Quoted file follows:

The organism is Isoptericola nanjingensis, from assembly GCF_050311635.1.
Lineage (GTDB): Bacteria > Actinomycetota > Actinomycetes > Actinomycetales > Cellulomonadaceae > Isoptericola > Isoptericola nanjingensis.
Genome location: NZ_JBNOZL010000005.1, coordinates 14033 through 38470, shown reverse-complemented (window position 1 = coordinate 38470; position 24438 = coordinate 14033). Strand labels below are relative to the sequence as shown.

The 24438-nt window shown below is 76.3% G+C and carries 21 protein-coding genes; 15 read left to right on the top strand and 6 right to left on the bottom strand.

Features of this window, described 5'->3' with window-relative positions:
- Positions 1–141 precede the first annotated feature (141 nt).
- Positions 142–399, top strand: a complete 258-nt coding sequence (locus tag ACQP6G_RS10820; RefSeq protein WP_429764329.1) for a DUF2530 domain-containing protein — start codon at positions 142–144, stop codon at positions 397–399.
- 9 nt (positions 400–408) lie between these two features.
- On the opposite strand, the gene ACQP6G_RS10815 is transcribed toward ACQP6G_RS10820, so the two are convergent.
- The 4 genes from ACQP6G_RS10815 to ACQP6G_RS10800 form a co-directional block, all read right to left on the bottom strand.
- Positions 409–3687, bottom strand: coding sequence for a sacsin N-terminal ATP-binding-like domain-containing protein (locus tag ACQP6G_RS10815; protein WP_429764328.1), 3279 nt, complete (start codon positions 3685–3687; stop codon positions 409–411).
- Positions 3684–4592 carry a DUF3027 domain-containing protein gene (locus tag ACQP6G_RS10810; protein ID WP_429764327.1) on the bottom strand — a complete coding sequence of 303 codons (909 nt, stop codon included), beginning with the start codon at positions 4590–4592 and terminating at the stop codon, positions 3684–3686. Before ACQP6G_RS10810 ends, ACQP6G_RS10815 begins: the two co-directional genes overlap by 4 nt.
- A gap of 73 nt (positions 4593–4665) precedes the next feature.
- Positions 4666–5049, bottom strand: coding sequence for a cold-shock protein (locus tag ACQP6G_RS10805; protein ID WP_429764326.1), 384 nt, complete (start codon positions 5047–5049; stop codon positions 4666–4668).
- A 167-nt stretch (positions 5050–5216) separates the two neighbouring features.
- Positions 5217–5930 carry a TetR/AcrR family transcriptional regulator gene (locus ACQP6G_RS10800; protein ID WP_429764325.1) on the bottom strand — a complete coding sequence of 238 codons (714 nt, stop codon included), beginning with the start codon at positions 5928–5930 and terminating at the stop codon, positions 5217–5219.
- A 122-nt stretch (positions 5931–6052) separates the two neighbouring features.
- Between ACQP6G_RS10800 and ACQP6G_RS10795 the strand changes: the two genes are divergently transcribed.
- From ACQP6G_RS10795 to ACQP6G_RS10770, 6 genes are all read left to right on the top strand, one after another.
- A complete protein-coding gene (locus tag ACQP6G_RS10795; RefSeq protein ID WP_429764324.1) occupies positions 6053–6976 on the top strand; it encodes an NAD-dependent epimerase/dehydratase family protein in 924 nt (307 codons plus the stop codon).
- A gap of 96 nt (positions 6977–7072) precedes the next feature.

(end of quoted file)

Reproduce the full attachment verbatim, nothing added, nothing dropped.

The organism is Isoptericola nanjingensis, from assembly GCF_050311635.1.
Lineage (GTDB): Bacteria > Actinomycetota > Actinomycetes > Actinomycetales > Cellulomonadaceae > Isoptericola > Isoptericola nanjingensis.
Genome location: NZ_JBNOZL010000005.1, coordinates 14033 through 38470, shown reverse-complemented (window position 1 = coordinate 38470; position 24438 = coordinate 14033). Strand labels below are relative to the sequence as shown.

The 24438-nt window shown below is 76.3% G+C and carries 21 protein-coding genes; 15 read left to right on the top strand and 6 right to left on the bottom strand.

Features of this window, described 5'->3' with window-relative positions:
- Positions 1–141 precede the first annotated feature (141 nt).
- Positions 142–399, top strand: a complete 258-nt coding sequence (locus tag ACQP6G_RS10820; RefSeq protein WP_429764329.1) for a DUF2530 domain-containing protein — start codon at positions 142–144, stop codon at positions 397–399.
- 9 nt (positions 400–408) lie between these two features.
- On the opposite strand, the gene ACQP6G_RS10815 is transcribed toward ACQP6G_RS10820, so the two are convergent.
- The 4 genes from ACQP6G_RS10815 to ACQP6G_RS10800 form a co-directional block, all read right to left on the bottom strand.
- Positions 409–3687, bottom strand: coding sequence for a sacsin N-terminal ATP-binding-like domain-containing protein (locus tag ACQP6G_RS10815; protein WP_429764328.1), 3279 nt, complete (start codon positions 3685–3687; stop codon positions 409–411).
- Positions 3684–4592 carry a DUF3027 domain-containing protein gene (locus tag ACQP6G_RS10810; protein ID WP_429764327.1) on the bottom strand — a complete coding sequence of 303 codons (909 nt, stop codon included), beginning with the start codon at positions 4590–4592 and terminating at the stop codon, positions 3684–3686. Before ACQP6G_RS10810 ends, ACQP6G_RS10815 begins: the two co-directional genes overlap by 4 nt.
- A gap of 73 nt (positions 4593–4665) precedes the next feature.
- Positions 4666–5049, bottom strand: coding sequence for a cold-shock protein (locus tag ACQP6G_RS10805; protein ID WP_429764326.1), 384 nt, complete (start codon positions 5047–5049; stop codon positions 4666–4668).
- A 167-nt stretch (positions 5050–5216) separates the two neighbouring features.
- Positions 5217–5930 carry a TetR/AcrR family transcriptional regulator gene (locus ACQP6G_RS10800; protein ID WP_429764325.1) on the bottom strand — a complete coding sequence of 238 codons (714 nt, stop codon included), beginning with the start codon at positions 5928–5930 and terminating at the stop codon, positions 5217–5219.
- A 122-nt stretch (positions 5931–6052) separates the two neighbouring features.
- Between ACQP6G_RS10800 and ACQP6G_RS10795 the strand changes: the two genes are divergently transcribed.
- From ACQP6G_RS10795 to ACQP6G_RS10770, 6 genes are all read left to right on the top strand, one after another.
- A complete protein-coding gene (locus tag ACQP6G_RS10795; RefSeq protein ID WP_429764324.1) occupies positions 6053–6976 on the top strand; it encodes an NAD-dependent epimerase/dehydratase family protein in 924 nt (307 codons plus the stop codon).
- A gap of 96 nt (positions 6977–7072) precedes the next feature.